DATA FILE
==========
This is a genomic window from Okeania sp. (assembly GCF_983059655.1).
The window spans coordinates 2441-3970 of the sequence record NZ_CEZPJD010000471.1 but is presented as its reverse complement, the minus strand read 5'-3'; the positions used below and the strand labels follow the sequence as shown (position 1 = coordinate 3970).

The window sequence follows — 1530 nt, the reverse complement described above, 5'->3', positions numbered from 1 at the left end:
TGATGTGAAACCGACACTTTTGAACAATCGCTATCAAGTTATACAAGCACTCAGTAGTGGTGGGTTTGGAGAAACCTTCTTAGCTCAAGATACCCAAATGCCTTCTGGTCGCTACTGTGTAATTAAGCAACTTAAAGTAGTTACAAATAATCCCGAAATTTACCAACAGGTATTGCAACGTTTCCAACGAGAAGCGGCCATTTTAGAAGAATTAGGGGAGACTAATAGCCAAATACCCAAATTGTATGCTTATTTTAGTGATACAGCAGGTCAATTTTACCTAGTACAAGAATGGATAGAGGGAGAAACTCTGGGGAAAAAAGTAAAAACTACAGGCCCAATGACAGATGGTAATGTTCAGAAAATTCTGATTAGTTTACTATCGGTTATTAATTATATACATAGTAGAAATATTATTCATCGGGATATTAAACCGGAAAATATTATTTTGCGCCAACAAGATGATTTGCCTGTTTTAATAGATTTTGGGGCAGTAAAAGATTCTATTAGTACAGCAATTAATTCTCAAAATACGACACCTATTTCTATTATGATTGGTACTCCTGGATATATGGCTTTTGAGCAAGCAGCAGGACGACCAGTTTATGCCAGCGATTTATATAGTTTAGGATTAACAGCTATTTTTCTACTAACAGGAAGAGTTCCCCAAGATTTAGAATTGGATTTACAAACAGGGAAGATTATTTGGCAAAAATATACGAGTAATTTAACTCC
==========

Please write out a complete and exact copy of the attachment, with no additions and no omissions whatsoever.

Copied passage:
This is a genomic window from Okeania sp. (assembly GCF_983059655.1).
The window spans coordinates 2441-3970 of the sequence record NZ_CEZPJD010000471.1 but is presented as its reverse complement, the minus strand read 5'-3'; the positions used below and the strand labels follow the sequence as shown (position 1 = coordinate 3970).

The window sequence follows — 1530 nt, the reverse complement described above, 5'->3', positions numbered from 1 at the left end:
TGATGTGAAACCGACACTTTTGAACAATCGCTATCAAGTTATACAAGCACTCAGTAGTGGTGGGTTTGGAGAAACCTTCTTAGCTCAAGATACCCAAATGCCTTCTGGTCGCTACTGTGTAATTAAGCAACTTAAAGTAGTTACAAATAATCCCGAAATTTACCAACAGGTATTGCAACGTTTCCAACGAGAAGCGGCCATTTTAGAAGAATTAGGGGAGACTAATAGCCAAATACCCAAATTGTATGCTTATTTTAGTGATACAGCAGGTCAATTTTACCTAGTACAAGAATGGATAGAGGGAGAAACTCTGGGGAAAAAAGTAAAAACTACAGGCCCAATGACAGATGGTAATGTTCAGAAAATTCTGATTAGTTTACTATCGGTTATTAATTATATACATAGTAGAAATATTATTCATCGGGATATTAAACCGGAAAATATTATTTTGCGCCAACAAGATGATTTGCCTGTTTTAATAGATTTTGGGGCAGTAAAAGATTCTATTAGTACAGCAATTAATTCTCAAAATACGACACCTATTTCTATTATGATTGGTACTCCTGGATATATGGCTTTTGAGCAAGCAGCAGGACGACCAGTTTATGCCAGCGATTTATATAGTTTAGGATTAACAGCTATTTTTCTACTAACAGGAAGAGTTCCCCAAGATTTAGAATTGGATTTACAAACAGGGAAGATTATTTGGCAAAAATATACGAGTAATTTAACTCC